More than that, this work is a virtual “how to” manual for the believer to begin to look deep within his own soul when taking time to repent. Watson does his best work in distinguishing many of the false forms of “confession,” by insisting that we grapple with our sin at the root of the issue, refusing to allow lesser, shallow forms of repentance suffice.

Critique: The puritan style of making distinctions between distinctions (and even more distinctions) of theological topics may seem repetitive to some. Others may not be able to see the “direction” of the overall piece as it moves circuitously forward because it seems that Watson retreads some material in several places. In reality this is a fairly typical example of the puritan style of teaching; reemphasizing the basics, and recovering areas already explored in order to to help secure mastery of the material in their hearers or readers. For me, having some familiarity with this literary technique, it is not burdensome, but rather encouraging as I progress through Watson’s eminently practical doctrine of repentance. 

Matthew Everhard is the Senior Pastor of Faith Evangelical Presbyterian Church in Brooksville, Florida. 

Saturday, August 9, 2014

Ask Pastor Matt: Should I Invite My Gay Friend?

Pastor Matt, 

I have a good friend at work who is a professing homosexual. Since our relationship as friends and coworkers is growing, I have considered inviting her to important events in our lives (weddings, the birth of children, baptisms etc.). I don't want to promote a sinful lifestyle, but I do want to be a good witness of the love of Christ. Where should a Christian draw the line on these matters? I'm looking for ways to share my faith in Christ with her, but I'm not sure how. Can you help?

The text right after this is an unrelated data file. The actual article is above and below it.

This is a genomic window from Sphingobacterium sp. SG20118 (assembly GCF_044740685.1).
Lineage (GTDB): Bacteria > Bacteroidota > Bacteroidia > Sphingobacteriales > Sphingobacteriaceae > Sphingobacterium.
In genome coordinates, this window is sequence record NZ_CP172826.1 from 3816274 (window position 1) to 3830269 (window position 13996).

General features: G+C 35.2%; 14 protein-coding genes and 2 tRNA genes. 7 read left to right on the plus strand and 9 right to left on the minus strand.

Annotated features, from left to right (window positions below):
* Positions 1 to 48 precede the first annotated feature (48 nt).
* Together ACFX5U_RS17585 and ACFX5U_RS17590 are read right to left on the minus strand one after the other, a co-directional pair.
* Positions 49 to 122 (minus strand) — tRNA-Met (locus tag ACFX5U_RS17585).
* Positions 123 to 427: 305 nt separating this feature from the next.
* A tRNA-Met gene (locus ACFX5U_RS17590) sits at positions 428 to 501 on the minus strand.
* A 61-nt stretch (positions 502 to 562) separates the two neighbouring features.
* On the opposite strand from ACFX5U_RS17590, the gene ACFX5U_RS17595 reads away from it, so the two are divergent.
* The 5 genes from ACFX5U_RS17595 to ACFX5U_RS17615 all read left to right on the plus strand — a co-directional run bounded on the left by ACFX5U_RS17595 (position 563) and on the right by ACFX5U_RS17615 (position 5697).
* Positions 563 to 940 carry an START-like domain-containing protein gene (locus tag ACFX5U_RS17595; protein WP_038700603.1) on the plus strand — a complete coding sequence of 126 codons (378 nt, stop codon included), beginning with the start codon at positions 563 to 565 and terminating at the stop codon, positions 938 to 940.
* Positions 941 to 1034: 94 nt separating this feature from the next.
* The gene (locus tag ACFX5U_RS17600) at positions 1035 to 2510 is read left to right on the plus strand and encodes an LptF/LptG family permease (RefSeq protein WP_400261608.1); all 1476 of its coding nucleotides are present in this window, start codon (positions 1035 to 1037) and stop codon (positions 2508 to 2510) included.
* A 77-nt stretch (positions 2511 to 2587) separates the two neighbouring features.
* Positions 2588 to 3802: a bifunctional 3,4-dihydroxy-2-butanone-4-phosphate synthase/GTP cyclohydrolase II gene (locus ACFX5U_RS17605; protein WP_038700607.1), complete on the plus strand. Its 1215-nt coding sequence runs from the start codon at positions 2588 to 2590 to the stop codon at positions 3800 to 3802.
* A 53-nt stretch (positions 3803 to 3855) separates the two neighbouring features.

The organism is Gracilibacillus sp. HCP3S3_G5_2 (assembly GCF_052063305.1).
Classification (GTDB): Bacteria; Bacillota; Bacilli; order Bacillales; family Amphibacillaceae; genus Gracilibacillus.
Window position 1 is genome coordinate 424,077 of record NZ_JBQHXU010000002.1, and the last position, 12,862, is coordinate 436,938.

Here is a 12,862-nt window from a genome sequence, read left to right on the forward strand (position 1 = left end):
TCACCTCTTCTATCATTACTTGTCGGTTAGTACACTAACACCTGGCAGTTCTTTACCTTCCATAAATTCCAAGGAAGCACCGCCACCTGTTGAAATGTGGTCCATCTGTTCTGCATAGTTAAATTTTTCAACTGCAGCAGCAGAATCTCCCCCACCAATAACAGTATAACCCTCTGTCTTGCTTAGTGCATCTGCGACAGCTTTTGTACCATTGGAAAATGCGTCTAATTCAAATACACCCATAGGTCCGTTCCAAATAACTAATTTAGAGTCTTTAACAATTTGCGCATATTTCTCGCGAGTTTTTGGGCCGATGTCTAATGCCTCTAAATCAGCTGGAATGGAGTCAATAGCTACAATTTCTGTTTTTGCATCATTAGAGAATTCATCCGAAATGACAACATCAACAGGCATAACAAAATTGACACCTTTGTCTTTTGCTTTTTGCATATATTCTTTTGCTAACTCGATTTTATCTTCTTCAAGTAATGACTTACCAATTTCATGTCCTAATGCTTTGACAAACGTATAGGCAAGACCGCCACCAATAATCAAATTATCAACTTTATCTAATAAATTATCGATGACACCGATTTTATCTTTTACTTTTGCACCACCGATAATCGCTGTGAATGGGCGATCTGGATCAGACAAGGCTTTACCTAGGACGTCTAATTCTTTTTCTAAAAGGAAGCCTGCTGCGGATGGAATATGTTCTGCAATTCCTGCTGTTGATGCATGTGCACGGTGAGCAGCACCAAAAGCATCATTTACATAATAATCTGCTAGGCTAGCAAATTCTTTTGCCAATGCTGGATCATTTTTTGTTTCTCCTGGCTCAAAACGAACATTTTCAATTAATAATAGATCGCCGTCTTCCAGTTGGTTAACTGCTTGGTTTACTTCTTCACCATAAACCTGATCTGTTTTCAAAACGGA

What a great question! And one that no doubt many believers are asking, especially as our society grows more and more accepting of the so-called alternative lifestyles. 

Although some Christians may disagree with me on this, I do believe that you should invite this woman who is struggling with her sexual identity to come to witness your family together in important events like weddings, the birth of a child, Christian baptisms, and other great life moments.

I see no reason why not to invite her, as your friendship with her seems to be blooming anyway. If anything, I believe it would be a positive witness to her of the beauty and glory of a Christian marriage, conception within marriage, the miracle of live birth, and the discipleship of child rearing--all for the glory of Jesus. We want people in alternative lifestyles to see up-close and personal the stability and beauty of married life, don't we? We especially want them to see Christian households that live together in peace within the covenant of grace.